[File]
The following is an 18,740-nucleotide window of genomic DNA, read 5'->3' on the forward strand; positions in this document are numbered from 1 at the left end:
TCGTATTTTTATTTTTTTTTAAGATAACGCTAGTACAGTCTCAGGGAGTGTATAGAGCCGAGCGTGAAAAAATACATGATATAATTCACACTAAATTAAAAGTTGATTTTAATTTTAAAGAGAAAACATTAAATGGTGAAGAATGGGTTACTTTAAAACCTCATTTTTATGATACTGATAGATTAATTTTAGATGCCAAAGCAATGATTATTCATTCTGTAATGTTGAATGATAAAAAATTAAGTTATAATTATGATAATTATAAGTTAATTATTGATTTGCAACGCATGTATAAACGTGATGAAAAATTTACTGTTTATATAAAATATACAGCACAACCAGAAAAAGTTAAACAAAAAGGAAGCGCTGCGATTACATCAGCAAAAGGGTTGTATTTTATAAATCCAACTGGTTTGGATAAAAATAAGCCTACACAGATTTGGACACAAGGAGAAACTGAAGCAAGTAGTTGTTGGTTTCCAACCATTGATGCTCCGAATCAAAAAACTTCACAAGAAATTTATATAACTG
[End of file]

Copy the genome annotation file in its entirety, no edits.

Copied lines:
The following is an 18,740-nucleotide window of genomic DNA, read 5'->3' on the forward strand; positions in this document are numbered from 1 at the left end:
TCGTATTTTTATTTTTTTTTAAGATAACGCTAGTACAGTCTCAGGGAGTGTATAGAGCCGAGCGTGAAAAAATACATGATATAATTCACACTAAATTAAAAGTTGATTTTAATTTTAAAGAGAAAACATTAAATGGTGAAGAATGGGTTACTTTAAAACCTCATTTTTATGATACTGATAGATTAATTTTAGATGCCAAAGCAATGATTATTCATTCTGTAATGTTGAATGATAAAAAATTAAGTTATAATTATGATAATTATAAGTTAATTATTGATTTGCAACGCATGTATAAACGTGATGAAAAATTTACTGTTTATATAAAATATACAGCACAACCAGAAAAAGTTAAACAAAAAGGAAGCGCTGCGATTACATCAGCAAAAGGGTTGTATTTTATAAATCCAACTGGTTTGGATAAAAATAAGCCTACACAGATTTGGACACAAGGAGAAACTGAAGCAAGTAGTTGTTGGTTTCCAACCATTGATGCTCCGAATCAAAAAACTTCACAAGAAATTTATATAACTG